Pipeline protesters gather in Alpine, TX. (Big Bend Conservation Alliance)
Federal regulators are preparing an environmental review of part of the planned Trans-Pecos Pipeline, the Permian Basin to Mexico natural gas project led by Dallas-based Energy Transfer.
The study will be used in deciding whether the project receives a government permit it needs to move forward.
Last week, the Federal Energy Regulatory Commission (FERC) announced it would perform an “environmental assessment” of about 2,000 feet of the pipeline project near the border – the only part that falls under federal jurisdiction.
The rest of the pipeline’s proposed 143-mile route is regulated by the Texas Railroad Commission.
In its announcement, FERC said the assessment will be used “to determine whether the project is in the public interest.”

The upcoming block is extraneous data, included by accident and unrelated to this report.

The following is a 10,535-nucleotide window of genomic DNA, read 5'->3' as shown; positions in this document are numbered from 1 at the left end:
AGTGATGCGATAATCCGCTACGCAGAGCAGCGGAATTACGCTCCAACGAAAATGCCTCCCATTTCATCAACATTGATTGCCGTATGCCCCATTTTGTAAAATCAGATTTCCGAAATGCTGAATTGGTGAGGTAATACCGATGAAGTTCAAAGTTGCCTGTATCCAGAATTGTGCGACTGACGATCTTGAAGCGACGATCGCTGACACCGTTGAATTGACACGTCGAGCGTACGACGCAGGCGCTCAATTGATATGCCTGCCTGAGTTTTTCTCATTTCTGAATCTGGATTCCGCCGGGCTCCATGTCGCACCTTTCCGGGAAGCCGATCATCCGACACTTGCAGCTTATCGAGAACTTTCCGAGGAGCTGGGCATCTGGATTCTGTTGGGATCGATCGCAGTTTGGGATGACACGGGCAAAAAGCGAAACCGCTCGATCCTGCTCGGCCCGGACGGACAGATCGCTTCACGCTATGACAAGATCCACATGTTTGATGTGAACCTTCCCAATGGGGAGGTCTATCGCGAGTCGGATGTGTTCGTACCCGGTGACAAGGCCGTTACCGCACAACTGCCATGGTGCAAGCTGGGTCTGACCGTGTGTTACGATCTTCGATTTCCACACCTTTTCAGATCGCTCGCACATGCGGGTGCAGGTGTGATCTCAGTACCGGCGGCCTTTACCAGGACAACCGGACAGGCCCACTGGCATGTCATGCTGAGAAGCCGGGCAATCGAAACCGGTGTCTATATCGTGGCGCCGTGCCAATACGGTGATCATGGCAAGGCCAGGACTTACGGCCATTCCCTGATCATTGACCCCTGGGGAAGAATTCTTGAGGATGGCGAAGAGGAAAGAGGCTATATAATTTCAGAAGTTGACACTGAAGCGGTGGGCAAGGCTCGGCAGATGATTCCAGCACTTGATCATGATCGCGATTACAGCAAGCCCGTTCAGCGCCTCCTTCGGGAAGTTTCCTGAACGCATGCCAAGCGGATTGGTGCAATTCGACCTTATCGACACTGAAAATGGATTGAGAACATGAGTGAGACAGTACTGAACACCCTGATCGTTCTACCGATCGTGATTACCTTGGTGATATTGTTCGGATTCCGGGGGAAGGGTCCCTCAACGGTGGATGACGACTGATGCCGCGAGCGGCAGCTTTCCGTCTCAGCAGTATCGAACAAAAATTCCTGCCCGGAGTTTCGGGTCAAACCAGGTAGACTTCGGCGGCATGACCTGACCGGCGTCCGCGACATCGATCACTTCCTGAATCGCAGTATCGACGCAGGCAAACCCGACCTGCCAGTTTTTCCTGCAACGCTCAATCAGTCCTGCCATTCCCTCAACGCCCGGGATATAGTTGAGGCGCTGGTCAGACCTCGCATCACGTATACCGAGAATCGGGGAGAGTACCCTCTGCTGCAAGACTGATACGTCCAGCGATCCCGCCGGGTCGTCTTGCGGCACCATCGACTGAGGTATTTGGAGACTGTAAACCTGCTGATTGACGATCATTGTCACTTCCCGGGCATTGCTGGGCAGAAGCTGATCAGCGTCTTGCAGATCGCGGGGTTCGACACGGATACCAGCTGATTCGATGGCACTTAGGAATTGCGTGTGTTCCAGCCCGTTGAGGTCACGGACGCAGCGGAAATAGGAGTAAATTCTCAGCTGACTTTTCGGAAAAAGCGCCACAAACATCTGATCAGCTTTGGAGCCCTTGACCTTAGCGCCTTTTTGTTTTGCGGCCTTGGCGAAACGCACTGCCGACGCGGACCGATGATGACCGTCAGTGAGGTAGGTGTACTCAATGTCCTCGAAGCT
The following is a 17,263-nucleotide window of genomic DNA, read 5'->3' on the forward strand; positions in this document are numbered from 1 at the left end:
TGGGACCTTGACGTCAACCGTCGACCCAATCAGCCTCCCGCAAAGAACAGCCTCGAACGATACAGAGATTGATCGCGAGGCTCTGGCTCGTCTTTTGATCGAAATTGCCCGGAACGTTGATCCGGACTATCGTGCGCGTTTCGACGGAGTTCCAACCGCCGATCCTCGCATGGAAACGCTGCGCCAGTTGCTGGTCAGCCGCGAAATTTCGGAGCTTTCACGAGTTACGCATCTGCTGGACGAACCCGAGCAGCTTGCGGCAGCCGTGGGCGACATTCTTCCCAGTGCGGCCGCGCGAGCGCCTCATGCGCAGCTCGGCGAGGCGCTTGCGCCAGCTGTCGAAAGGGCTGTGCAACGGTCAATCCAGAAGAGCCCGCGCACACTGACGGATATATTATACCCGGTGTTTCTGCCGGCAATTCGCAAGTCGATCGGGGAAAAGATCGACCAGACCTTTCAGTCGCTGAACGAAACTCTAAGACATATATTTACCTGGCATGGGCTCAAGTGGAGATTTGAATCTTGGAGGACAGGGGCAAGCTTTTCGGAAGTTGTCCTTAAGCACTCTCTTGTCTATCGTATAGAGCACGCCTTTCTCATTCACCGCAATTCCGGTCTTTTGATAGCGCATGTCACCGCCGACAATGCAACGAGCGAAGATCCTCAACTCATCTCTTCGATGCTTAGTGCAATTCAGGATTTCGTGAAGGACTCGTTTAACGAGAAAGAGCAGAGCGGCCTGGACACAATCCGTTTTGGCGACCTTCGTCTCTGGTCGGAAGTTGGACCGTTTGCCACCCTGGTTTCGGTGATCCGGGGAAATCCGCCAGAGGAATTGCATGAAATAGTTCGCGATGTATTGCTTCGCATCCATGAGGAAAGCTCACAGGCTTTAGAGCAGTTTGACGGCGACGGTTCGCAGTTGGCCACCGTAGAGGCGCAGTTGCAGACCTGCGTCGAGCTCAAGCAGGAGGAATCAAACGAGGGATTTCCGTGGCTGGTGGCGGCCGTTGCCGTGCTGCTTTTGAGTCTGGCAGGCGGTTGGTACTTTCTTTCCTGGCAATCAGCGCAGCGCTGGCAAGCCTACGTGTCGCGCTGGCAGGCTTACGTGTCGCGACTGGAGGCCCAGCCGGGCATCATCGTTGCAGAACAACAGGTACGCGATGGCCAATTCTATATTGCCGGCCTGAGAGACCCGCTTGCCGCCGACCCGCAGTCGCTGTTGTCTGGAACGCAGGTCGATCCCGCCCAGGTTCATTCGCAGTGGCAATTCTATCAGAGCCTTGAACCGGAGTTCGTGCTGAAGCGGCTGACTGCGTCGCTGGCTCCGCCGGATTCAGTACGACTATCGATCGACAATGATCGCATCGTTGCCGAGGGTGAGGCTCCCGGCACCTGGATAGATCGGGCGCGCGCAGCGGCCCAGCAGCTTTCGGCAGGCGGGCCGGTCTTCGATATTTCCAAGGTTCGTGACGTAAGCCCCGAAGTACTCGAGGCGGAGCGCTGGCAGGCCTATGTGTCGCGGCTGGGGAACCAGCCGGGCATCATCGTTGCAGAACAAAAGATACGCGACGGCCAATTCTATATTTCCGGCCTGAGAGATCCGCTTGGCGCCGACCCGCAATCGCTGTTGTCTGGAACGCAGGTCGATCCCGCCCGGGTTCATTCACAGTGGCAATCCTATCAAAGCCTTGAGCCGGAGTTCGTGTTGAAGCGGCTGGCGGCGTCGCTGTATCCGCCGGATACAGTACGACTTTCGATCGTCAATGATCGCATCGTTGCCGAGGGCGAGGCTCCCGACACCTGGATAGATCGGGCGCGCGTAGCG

Regulators will also include “available descriptions” of the entire project in the environmental review. The Big Bend Conservation Alliance (BBCA), an opposition group, calls that an unusual move on the part of the federal agency, and a direct response to citizen concerns about the pipeline.
Opponents say it’s an “early success” in their effort to stop the pipeline from being built.
“In this first step, FERC will complete an Environmental Assessment (EA) for the proposed project as a whole,” the BBCA said in a press release.
But the commission says that’s not exactly the case.
“The notice doesn’t state that at all,” said commission spokesperson Tamara Young-Allen. “It’s a misunderstanding of FERC’s jurisdictional reach.”